If you would like to preserve your turkey kill as a trophy hunt, there are several steps you should take before and after the hunt to get the best results from your taxidermist. Here are the steps you should take to prepare your turkey kill for taxidermy.
The first step to preserving your trophy hunt should take place weeks before the actual hunt. You want to begin by shopping for the best taxidermist you can find. Shop around your area for professional taxidermists. Get a feel for the quality of work that they do. Ask how much they charge.
If you live in a smaller area, there may be fewer taxidermists to choose from. However, if you cannot find an adequate taxidermist in your local area, scout other taxidermists across the country. There are many fine taxidermists that you can find simply by asking other hunters or doing a bit of research. Taxidermy is one of those fields where you don’t want to skimp. Paying a little extra can often go a long way.
Considerations Before the Hunt – Things to Pack
There is a lot of prep work to be had previous to the hunt. There is a list of things that you should pack with you for the hunt. There are many things you should consider packing, which includes a large plastic bag, a cooler, paper towels, and cotton balls and used pantyhose. Some taxidermists recommend used panty-hose so that it can be used to keep the bird’s feathers in place.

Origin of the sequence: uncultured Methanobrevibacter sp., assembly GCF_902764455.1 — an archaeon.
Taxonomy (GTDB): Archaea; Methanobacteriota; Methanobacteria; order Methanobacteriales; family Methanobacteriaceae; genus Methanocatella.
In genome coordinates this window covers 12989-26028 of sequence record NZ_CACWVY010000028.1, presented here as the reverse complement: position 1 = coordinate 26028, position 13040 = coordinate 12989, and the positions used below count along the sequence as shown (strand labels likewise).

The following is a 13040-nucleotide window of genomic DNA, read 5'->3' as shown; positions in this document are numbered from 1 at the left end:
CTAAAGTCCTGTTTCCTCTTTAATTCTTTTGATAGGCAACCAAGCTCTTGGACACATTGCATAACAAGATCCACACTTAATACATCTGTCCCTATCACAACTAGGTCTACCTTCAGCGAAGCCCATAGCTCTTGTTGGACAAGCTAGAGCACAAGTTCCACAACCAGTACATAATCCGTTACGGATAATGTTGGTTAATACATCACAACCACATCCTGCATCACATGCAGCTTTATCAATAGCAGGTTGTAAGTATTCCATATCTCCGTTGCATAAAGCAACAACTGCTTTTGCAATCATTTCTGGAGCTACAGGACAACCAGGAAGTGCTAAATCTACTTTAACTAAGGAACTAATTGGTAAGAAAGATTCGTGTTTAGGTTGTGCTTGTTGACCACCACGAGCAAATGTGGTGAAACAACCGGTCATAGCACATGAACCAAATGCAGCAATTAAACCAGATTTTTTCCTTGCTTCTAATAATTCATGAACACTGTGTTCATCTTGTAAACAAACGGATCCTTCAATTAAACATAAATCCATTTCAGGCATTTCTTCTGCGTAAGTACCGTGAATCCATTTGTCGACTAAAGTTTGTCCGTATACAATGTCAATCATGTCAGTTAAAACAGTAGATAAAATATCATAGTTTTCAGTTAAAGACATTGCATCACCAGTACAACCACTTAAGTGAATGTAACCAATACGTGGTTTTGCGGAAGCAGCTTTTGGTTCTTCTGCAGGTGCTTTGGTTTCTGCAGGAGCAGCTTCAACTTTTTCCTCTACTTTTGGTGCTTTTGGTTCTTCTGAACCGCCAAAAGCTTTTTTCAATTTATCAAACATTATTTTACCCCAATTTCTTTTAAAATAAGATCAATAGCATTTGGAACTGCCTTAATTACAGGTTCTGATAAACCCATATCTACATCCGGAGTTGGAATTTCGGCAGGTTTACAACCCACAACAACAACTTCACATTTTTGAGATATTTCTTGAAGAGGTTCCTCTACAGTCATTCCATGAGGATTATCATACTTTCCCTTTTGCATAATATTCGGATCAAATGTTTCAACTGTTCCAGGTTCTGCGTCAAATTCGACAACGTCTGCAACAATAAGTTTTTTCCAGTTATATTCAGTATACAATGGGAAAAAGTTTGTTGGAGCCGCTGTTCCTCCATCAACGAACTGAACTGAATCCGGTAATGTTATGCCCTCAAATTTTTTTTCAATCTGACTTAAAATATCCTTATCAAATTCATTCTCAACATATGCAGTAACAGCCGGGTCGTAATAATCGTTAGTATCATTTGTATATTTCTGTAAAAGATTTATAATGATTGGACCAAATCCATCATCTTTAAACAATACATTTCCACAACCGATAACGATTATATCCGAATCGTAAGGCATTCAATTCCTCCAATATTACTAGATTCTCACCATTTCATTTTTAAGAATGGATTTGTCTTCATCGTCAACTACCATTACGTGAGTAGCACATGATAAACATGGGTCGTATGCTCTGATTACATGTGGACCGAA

To use panty-hose, simply cut out a section of the thigh area and tie it up on one end. After shooting the bird, make sure to slip the bird carefully into the hose or bag headfirst. Using a plastic bag is another alternative.
Getting Your Kill to the Taxidermist in the Best Possible Condition
The secret to getting the best possible taxidermy mount is to keep the animal in good condition before getting it to the taxidermist. There are special considerations that you should take to make sure the best possible results at the taxidermist. A lot rides on how you shoot the wild turkey.
Tips for Shooting Wild Turkeys for the Best Taxidermy Results
If you are hoping to mount your kill, always aim for a clean neck or headshot. In general, avoid shooting the bird head-on while it is strutting, as this can cause the tail feathers to become easily rumpled or shred them entirely. In general, avoid shooting a strutting bird.
The best shot for mounting a bird later is to take a clean side shot, ideally while the bird’s neck is stretched upwards. In general, you should avoid getting shotgun pellets near the wing feathers or the tail. Most taxidermists will find it much easier to repair the head or neck than the tail and wing feathers. For the best results, there is evidence that 25 to 30 yards is a good distance for hunting turkeys. This amount of space allows for a clean kill without the messy patterns that can result in closer patterns.
Avoid having to take a second shot, but if you have merely wounded the bird, try taking a second shot at the head from a sufficient distance. Many turkeys will thrash around after being hit, thus losing many feathers. If this is the case with your kill, collect all the loose feathers you can so that the taxidermist can replace them.
Considerations During the Post-Kill Period
There are many important considerations to take during the post-kill period. Use napkins to keep the bird from spilling blood or body fluids on the feathers. Limit damage to the feathers, and keep the bird as cool as possible after the kill.